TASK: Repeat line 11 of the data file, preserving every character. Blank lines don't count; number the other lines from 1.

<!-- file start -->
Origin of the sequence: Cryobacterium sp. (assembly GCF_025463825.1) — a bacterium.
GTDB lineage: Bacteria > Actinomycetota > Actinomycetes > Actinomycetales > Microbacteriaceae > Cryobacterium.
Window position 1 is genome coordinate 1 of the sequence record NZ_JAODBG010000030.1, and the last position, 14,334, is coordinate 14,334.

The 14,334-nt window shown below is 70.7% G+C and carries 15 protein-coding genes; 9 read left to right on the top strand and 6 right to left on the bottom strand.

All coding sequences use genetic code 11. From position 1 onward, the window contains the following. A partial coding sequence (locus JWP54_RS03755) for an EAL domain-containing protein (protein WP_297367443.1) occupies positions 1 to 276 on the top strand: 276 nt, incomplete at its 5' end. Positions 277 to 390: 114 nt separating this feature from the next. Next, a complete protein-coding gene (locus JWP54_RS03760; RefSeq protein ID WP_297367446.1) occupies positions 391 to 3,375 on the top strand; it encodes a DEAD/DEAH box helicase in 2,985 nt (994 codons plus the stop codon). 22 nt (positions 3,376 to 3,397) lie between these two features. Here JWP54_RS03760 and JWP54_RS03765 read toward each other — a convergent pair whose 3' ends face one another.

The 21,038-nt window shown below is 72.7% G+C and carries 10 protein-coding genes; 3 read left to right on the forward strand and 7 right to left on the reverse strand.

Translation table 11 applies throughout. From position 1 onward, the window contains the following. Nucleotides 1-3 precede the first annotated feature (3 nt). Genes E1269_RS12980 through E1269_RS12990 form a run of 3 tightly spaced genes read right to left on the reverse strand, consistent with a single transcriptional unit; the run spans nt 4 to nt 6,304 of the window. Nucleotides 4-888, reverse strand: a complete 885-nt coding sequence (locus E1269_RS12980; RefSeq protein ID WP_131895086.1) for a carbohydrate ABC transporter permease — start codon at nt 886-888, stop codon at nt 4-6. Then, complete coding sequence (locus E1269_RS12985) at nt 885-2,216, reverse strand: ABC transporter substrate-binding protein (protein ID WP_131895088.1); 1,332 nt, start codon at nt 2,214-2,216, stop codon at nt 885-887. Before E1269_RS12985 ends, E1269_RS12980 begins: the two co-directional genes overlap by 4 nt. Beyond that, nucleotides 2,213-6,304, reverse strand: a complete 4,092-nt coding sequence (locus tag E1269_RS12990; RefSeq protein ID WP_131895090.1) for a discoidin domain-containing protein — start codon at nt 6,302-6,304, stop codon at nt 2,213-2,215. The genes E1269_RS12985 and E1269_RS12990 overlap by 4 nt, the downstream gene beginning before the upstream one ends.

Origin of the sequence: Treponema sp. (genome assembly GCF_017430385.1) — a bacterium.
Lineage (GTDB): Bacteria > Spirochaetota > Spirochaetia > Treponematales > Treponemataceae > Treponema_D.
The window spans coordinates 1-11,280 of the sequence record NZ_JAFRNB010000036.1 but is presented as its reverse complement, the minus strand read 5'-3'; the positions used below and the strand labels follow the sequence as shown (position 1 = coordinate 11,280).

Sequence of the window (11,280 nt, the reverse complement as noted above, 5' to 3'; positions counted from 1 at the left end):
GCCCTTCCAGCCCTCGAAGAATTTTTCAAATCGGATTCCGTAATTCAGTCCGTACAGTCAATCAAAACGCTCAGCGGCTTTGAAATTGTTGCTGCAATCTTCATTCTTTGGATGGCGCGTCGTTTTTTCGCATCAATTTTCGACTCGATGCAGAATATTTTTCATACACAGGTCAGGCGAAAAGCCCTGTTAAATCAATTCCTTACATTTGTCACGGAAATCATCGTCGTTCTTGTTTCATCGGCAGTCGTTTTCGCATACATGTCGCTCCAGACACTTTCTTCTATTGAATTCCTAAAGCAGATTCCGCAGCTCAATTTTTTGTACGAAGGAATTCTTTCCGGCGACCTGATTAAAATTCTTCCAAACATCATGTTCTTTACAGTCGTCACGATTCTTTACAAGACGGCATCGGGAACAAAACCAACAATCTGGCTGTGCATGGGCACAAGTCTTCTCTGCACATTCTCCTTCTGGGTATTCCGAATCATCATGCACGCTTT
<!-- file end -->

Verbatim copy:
Sequence of the window (11,280 nt, the reverse complement as noted above, 5' to 3'; positions counted from 1 at the left end):